The guitar-heavy and feedback-laden album "contains none of Workbook 's pensive acoustic eloquence or diligent guitar orchestration," said Rolling Stone. " Black Sheets of Rain is nothing more, or less, than a long, loud howl of pain--blinding anger, unremitting loveache, debilitating loneliness--broadcast from power trio hell ... this is the kind of high-volume torment and emotional open-heart surgery that hurts so good."

Making the album and doing the subsequent tour allowed Mould to be in control and run the musical show as he saw fit--a role that in the end he didn't relish. "With those guys the lines were definitely drawn," Mould told Pulse!, "mostly by them--'This is your thing, we're hired guns, let's keep it that way.' I wanted to give it a band name ... do things with it as a band."

In 1992 Mould recruited bassist David Barbe of the Georgia-based band Mercyland, and drummer Malcolm Travis from the Boston group Zulus. Together they formed Sugar, a power trio that rivaled the intensity and drive of the best alternative bands. The release of Sugar's debut album, Copper Blue, met with tremendous critical acclaim. The album was an electrifying fusion of melody and noise, resulting in a newer, more confident, accessible sound that still echoed with Mould's dark and brooding cynicism.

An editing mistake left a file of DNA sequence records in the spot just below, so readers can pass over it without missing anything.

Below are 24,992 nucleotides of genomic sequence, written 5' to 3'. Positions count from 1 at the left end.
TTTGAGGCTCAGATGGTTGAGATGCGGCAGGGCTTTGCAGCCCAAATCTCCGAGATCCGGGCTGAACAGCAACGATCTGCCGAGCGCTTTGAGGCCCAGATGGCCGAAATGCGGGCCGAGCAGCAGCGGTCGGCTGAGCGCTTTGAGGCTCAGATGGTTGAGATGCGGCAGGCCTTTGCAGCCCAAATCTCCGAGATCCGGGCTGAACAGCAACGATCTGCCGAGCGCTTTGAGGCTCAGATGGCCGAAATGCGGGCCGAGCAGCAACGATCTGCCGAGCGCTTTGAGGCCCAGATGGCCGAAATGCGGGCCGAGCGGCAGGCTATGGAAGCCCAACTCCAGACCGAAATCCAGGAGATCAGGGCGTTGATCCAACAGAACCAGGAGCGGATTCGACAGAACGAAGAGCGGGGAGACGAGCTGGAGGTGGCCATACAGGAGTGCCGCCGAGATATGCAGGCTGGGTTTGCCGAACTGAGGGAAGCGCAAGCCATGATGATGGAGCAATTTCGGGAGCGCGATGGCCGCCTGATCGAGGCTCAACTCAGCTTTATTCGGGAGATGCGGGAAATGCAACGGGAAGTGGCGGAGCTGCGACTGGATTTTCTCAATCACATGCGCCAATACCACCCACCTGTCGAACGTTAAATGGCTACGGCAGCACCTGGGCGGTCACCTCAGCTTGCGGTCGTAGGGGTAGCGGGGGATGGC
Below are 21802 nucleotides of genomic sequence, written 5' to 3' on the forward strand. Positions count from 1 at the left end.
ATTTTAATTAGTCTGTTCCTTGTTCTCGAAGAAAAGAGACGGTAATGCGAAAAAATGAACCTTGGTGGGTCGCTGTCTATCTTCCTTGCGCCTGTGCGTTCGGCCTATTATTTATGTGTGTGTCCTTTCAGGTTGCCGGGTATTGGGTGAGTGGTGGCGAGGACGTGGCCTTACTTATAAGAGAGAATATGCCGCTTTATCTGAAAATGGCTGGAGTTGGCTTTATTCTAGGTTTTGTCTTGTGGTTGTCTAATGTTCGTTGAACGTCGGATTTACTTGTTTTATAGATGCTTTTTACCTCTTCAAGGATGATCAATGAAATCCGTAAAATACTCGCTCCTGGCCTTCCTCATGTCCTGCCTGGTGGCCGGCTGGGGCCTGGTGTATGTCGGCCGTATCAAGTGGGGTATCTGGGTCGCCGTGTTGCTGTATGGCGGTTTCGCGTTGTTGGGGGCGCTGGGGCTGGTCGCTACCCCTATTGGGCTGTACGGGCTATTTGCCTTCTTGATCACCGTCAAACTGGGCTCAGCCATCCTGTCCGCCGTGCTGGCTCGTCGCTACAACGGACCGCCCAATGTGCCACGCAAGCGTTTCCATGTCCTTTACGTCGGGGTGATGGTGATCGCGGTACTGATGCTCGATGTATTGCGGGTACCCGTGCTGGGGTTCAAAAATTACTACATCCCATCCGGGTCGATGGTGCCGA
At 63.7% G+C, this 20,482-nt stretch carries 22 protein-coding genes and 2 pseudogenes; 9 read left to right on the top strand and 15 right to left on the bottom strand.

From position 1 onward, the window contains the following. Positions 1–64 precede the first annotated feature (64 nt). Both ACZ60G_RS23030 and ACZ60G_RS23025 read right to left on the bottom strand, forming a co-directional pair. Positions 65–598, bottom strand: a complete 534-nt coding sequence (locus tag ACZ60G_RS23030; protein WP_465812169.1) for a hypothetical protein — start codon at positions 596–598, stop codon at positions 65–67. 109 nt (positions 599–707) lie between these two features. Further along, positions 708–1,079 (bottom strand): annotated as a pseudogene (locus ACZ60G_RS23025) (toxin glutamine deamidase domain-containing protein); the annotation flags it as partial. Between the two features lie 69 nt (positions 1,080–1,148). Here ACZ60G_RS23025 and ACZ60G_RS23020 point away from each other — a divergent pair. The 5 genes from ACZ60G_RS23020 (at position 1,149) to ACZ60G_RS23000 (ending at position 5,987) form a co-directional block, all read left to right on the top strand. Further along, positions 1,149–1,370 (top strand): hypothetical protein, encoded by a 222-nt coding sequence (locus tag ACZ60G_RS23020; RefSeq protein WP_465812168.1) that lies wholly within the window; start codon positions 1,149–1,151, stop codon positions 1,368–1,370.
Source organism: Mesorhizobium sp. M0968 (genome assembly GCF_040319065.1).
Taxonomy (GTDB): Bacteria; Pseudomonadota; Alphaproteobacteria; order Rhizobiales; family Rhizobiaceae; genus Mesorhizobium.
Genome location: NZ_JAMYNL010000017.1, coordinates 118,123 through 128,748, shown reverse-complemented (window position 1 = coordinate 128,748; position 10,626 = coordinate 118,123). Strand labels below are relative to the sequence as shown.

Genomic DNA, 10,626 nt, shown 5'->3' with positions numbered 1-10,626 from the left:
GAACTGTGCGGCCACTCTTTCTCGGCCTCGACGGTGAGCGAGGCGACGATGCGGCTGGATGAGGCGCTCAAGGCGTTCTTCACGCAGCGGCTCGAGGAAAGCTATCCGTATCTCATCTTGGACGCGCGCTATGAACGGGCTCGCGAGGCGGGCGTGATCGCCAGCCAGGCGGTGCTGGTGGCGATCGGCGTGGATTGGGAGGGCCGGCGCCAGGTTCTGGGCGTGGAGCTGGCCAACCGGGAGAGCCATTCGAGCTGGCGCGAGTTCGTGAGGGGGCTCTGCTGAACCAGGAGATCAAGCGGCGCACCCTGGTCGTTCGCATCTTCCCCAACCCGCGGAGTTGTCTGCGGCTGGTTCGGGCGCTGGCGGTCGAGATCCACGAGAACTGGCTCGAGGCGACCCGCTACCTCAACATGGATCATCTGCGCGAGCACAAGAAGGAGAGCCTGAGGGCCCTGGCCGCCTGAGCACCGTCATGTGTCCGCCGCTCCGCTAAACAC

Reviewers were lavish in their praise of Copper Blue. Spin called the album "effective proof of Mould's continuing vitality," and Rolling Stone proclaimed it to be "as thundering as it is tuneful." Even mainstream People declared it "altogether satisfying." For weeks Copper Blue dominated the charts on college and alternative radio stations across the country, edging out more established artists like Sonic Youth, Suzanne Vega, Morrissey, and the Ramones. It was voted album of the year by the New Musical Express and was on the Top Ten list of every significant music publication, including Billboard.